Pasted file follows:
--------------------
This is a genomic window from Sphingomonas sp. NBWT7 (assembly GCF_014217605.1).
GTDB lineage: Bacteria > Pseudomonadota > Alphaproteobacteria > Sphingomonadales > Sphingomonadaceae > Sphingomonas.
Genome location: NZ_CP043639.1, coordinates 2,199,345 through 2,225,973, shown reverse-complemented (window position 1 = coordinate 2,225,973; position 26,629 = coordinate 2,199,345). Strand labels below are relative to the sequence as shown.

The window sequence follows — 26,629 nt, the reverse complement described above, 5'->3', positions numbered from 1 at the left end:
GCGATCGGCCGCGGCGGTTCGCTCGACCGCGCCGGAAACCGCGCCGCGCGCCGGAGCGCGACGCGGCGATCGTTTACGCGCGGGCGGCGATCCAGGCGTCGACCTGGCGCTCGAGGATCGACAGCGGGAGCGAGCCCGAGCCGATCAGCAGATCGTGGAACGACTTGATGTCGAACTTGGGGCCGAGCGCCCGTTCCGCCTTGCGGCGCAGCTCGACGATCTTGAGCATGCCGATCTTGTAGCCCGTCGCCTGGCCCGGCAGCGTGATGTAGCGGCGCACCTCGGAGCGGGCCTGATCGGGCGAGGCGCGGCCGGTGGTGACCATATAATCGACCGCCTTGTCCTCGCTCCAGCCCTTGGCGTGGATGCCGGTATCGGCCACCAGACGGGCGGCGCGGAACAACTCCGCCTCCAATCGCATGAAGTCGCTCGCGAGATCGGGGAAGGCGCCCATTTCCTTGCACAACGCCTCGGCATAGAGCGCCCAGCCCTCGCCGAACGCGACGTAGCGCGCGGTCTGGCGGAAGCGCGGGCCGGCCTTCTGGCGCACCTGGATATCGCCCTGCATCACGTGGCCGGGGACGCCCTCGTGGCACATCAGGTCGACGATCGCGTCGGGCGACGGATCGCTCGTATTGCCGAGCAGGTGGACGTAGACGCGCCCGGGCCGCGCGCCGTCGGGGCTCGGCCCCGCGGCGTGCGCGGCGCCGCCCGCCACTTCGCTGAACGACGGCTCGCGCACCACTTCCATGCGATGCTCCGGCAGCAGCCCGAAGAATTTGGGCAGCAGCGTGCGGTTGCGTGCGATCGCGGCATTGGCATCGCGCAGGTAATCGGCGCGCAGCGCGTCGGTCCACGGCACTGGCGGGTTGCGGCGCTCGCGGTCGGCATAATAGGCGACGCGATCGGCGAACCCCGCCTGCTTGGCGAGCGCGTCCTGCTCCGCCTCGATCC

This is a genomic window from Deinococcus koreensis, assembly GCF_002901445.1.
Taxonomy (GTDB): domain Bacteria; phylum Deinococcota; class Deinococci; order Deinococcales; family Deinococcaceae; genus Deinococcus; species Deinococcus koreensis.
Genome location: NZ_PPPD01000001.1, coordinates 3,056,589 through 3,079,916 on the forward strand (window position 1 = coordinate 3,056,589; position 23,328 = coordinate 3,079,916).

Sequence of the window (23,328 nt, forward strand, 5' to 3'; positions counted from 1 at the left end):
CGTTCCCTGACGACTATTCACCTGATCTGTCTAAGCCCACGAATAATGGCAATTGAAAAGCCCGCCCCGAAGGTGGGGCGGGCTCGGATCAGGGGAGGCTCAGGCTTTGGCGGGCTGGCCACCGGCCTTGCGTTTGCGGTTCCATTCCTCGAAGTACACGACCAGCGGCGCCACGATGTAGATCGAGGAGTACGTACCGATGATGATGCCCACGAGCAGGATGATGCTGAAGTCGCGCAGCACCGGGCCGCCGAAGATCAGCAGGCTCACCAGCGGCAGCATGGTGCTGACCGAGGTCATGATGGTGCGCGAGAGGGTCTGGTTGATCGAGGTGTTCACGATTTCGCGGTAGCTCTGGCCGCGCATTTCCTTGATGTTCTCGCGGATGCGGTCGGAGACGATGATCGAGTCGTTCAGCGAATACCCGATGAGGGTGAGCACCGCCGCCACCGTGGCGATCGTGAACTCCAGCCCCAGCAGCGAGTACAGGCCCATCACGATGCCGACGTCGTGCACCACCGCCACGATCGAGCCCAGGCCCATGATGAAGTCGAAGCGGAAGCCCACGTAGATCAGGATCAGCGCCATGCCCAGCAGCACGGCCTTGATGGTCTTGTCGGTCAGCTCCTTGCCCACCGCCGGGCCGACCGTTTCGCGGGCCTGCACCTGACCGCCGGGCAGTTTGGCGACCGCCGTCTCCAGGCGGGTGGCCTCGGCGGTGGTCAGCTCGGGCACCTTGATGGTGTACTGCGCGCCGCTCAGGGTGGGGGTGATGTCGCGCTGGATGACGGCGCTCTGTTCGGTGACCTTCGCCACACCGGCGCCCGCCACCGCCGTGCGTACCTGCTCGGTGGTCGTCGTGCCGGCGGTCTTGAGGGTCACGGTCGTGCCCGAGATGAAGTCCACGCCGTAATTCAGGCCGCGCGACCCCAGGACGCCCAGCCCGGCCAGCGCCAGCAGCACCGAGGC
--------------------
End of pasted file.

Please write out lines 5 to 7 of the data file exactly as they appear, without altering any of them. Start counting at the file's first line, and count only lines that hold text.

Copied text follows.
GCGATCGGCCGCGGCGGTTCGCTCGACCGCGCCGGAAACCGCGCCGCGCGCCGGAGCGCGACGCGGCGATCGTTTACGCGCGGGCGGCGATCCAGGCGTCGACCTGGCGCTCGAGGATCGACAGCGGGAGCGAGCCCGAGCCGATCAGCAGATCGTGGAACGACTTGATGTCGAACTTGGGGCCGAGCGCCCGTTCCGCCTTGCGGCGCAGCTCGACGATCTTGAGCATGCCGATCTTGTAGCCCGTCGCCTGGCCCGGCAGCGTGATGTAGCGGCGCACCTCGGAGCGGGCCTGATCGGGCGAGGCGCGGCCGGTGGTGACCATATAATCGACCGCCTTGTCCTCGCTCCAGCCCTTGGCGTGGATGCCGGTATCGGCCACCAGACGGGCGGCGCGGAACAACTCCGCCTCCAATCGCATGAAGTCGCTCGCGAGATCGGGGAAGGCGCCCATTTCCTTGCACAACGCCTCGGCATAGAGCGCCCAGCCCTCGCCGAACGCGACGTAGCGCGCGGTCTGGCGGAAGCGCGGGCCGGCCTTCTGGCGCACCTGGATATCGCCCTGCATCACGTGGCCGGGGACGCCCTCGTGGCACATCAGGTCGACGATCGCGTCGGGCGACGGATCGCTCGTATTGCCGAGCAGGTGGACGTAGACGCGCCCGGGCCGCGCGCCGTCGGGGCTCGGCCCCGCGGCGTGCGCGGCGCCGCCCGCCACTTCGCTGAACGACGGCTCGCGCACCACTTCCATGCGATGCTCCGGCAGCAGCCCGAAGAATTTGGGCAGCAGCGTGCGGTTGCGTGCGATCGCGGCATTGGCATCGCGCAGGTAATCGGCGCGCAGCGCGTCGGTCCACGGCACTGGCGGGTTGCGGCGCTCGCGGTCGGCATAATAGGCGACGCGATCGGCGAACCCCGCCTGCTTGGCGAGCGCGTCCTGCTCCGCCTCGATCC

This is a genomic window from Deinococcus koreensis, assembly GCF_002901445.1.
Taxonomy (GTDB): domain Bacteria; phylum Deinococcota; class Deinococci; order Deinococcales; family Deinococcaceae; genus Deinococcus; species Deinococcus koreensis.